Last Math Lessons
On the first day of school, I promised all my students that I'd do my best to make math relevant and challenging. I also promised to never waste their time, therefore they could expect to do math every day in my class, including the last day of class.
I did not promise them that math would be fun because doing math is always fun to me. I am not ashamed to share here that I gave out math puzzles at my kids' birthday parties when they were younger (I actually shared this bit on Twitter), also at a baby shower that I gave, and... get ready for this... at my own wedding. Straight up.
(I know I wasted my kids' time when I gave them three benchmark tests during the year and spent days reviewing for the state test.)
I called this lesson How Many Regions? (Adapted from AIMS)
I gave each student a piece of 4-by-4-inch paper and a handful of 6-inch long thin strips of construction paper. Each strip placed on the square paper would represent a "cut."
Question: What is the maximum number of regions that you can divide the square into using n number of "cuts"?
We did the first two cuts together as a class, and each student kept track of the data in their journal.
Because the goal was to get the maximum number of regions from the cuts, the kids learned quickly that the cuts needed to intersect. For example, two non-intersecting cuts created only 3 regions. A kid yelled out, "Parallel cuts!" Gotta forgive kids who blurt out academic language!
This class has been working with a pattern worksheet almost every Monday in my class, so they know to look for a recursive rule and try to find the equation for the nth term. Recursively, they saw the pattern, so it didn't take long for them to figure out that for any n (cuts), the maximum number of regions is the sum of n and the number of regions from the previous n.
With 30 seconds left of class, I told them my gift to them was to try and figure out the equation. Matt asked, "Can I email you then over the summer?"
Our 8th graders' last day of classes was yesterday (Wednesday). They'll show up this evening for their promotional ceremony, dressed to the hilt, the girls in their 7-inch heels.
I needed a quick one-period lesson, so I had them make 2012 Clocks. This is a common assignment: using all 4 digits in "2012" and each digit only once, they had to create expressions that would equal to the hours of 1 through 12 on a clock.
They were engaged and busy because if they didn't use class time wisely, then they'd have to sacrifice their hair-and-make-up time today to get it in to the mean teacher who didn't-even-give-us-the-last-class-to-sign-yearbooks-and-hug-each-other.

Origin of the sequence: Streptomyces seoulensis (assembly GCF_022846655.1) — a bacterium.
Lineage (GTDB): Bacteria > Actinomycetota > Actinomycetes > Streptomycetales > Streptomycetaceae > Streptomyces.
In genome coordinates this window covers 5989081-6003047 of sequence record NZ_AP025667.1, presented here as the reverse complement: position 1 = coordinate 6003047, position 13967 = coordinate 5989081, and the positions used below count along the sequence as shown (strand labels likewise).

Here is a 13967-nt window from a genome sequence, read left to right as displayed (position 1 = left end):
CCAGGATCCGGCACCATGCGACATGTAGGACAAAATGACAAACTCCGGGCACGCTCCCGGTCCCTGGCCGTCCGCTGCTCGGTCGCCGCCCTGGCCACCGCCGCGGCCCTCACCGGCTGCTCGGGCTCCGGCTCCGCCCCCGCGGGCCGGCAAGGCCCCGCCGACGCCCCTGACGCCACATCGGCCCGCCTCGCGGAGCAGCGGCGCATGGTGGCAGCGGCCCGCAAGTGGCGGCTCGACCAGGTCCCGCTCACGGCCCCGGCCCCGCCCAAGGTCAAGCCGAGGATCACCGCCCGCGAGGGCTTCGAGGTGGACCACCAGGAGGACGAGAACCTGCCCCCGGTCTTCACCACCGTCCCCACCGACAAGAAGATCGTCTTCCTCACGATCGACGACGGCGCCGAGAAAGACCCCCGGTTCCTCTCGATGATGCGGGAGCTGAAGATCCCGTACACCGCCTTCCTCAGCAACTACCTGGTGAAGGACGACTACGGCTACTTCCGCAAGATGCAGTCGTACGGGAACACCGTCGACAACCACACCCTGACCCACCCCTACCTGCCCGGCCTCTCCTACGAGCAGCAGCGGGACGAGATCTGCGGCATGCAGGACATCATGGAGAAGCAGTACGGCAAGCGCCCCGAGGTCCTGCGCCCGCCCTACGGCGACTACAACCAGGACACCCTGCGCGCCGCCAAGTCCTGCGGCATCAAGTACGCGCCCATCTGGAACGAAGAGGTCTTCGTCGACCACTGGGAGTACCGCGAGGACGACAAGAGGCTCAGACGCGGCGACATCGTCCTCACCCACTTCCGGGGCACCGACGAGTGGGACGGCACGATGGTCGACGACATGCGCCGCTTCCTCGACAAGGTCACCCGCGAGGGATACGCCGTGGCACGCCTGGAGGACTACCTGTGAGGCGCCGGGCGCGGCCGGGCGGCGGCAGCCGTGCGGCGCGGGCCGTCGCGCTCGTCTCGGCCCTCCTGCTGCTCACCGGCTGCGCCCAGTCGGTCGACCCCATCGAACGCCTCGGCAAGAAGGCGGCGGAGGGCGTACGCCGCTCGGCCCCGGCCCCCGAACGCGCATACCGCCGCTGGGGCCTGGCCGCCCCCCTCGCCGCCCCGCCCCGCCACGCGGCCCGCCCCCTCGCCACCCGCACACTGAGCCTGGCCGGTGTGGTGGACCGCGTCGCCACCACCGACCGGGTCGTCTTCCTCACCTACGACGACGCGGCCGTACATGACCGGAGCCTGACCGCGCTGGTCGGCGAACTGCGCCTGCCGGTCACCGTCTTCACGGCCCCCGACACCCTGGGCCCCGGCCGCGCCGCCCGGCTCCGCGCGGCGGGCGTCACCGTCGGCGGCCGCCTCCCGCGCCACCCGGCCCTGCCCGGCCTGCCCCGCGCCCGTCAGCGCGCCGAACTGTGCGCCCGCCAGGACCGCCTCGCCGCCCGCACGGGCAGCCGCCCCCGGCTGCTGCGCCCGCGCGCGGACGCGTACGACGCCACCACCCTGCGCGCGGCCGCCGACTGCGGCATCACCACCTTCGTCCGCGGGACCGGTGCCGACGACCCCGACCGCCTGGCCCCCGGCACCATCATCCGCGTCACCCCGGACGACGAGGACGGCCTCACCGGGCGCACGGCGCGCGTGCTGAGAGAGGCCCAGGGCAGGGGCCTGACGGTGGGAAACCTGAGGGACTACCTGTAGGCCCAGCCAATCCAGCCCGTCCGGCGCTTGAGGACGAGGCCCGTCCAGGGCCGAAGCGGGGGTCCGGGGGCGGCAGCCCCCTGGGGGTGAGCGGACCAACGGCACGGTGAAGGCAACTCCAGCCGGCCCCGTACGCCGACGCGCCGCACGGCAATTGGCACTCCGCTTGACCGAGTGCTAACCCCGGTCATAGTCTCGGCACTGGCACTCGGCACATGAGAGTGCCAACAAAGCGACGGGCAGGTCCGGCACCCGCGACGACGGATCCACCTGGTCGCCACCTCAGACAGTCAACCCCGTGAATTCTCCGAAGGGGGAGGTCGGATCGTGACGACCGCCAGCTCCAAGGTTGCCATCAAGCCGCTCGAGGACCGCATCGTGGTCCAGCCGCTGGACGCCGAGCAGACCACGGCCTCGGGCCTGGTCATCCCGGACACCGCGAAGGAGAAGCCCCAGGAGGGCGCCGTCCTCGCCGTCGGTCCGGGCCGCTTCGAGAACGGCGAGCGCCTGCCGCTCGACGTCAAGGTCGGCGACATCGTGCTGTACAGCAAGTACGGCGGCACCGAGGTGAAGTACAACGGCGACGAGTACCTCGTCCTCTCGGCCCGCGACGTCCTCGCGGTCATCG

I've seen different versions of this problem; the first time I worked on it was when it involved 3,000 bananas and 1 camel traveling 1,000 miles. I know there's a perfectly good strategy called "solve a simpler problem," but we could also start with a simpler one!
I gave my kids Desert Crossing, also from AIMS:
You live in a desert oasis and grow miniature watermelons that are worth a great deal of money, if you can get them to the market 15 kilometers away across the desert. Your harvest this year is 45 melons, but you have no way to get them to the market, except to carry them across the desert. You have a backpack that holds up to 15 melons, the maximum number that you can carry at a time. To walk across the desert, you need a certain amount of fluid and nourishment that is supplied by the melons you carry. For each kilometer you walk (in either direction), one melon must be eaten.
Your challenge is to find a way to get as many melons as possible to market.
(From Desert Crossing, Just for the Fun of It!, AIMS Education Foundation)
As I type this, Slater does not know that I will be awarding him the Math Excellence Award at the Promotional Ceremony this evening.
Here is Slater's work that shows one way to get the correct answer of 8 watermelons.
I did this a few weeks ago and forgot all about it; so here's a little blurb on it.
Each student quickly constructed these two prisms from two same size papers. (Dan Meyer folded them into cylinders.)
Question: Pretend the two prisms have bottoms on them, which one holds more popcorn? Take a look... Okay, grab the one you think holds more, or grab both if you think they're both equal.
And this was how they grabbed:
Then they measured and calculated the volume.
My favorite student comment: The tallness didn't make up for the fatness.
Estimating volume is a funny thing.